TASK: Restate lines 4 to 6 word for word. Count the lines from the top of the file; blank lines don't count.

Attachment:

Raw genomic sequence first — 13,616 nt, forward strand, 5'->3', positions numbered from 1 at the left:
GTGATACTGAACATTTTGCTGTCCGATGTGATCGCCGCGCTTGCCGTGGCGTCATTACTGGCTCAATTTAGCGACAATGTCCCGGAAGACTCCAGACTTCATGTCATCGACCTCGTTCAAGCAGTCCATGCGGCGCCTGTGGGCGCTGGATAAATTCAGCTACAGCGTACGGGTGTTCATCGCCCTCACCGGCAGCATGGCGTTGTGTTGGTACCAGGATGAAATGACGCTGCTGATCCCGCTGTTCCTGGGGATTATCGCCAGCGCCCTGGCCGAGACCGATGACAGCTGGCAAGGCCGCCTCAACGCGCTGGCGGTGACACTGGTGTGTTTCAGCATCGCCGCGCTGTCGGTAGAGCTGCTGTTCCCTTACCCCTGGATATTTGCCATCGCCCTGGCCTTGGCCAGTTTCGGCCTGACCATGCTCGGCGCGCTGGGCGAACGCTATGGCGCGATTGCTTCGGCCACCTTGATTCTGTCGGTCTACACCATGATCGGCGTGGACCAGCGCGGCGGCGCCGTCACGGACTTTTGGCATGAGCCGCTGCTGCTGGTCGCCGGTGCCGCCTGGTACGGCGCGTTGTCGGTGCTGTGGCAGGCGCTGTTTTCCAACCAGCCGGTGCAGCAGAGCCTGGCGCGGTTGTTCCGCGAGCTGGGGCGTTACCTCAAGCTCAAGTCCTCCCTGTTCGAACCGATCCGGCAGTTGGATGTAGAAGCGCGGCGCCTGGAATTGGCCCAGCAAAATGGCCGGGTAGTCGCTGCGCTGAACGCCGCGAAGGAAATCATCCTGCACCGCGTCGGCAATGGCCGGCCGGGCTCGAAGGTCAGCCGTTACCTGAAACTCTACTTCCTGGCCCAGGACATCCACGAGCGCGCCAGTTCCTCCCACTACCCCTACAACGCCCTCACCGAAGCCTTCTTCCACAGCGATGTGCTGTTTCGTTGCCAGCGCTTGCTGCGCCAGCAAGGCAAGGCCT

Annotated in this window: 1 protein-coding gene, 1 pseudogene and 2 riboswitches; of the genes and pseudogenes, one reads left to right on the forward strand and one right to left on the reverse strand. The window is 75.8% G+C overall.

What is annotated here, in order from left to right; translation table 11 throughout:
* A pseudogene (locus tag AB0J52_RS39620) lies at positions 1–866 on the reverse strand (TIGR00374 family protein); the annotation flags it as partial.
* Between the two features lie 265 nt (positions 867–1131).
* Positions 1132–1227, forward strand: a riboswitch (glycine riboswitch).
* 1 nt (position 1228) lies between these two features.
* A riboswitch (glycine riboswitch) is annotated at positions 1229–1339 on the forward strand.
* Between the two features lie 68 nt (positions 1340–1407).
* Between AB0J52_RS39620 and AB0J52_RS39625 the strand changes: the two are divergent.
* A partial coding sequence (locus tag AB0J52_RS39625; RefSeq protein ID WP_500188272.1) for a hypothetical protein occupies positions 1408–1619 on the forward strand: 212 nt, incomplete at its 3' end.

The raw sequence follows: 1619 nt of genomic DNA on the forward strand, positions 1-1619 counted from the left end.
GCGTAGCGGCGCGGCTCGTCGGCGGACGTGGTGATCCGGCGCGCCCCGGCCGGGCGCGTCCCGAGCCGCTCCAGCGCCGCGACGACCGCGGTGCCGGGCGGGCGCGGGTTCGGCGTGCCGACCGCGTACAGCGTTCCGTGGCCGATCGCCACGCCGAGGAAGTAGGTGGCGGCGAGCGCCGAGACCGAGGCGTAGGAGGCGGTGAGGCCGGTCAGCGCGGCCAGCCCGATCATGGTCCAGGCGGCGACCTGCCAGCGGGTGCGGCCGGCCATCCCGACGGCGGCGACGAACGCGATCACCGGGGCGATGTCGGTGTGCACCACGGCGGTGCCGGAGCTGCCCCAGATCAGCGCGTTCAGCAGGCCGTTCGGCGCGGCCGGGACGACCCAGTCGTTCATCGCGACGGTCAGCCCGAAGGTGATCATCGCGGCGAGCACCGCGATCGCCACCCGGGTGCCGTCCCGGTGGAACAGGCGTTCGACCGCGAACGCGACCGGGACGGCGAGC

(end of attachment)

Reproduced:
What is annotated here, in order from left to right; translation table 11 throughout:
* A pseudogene (locus tag AB0J52_RS39620) lies at positions 1–866 on the reverse strand (TIGR00374 family protein); the annotation flags it as partial.
* Between the two features lie 265 nt (positions 867–1131).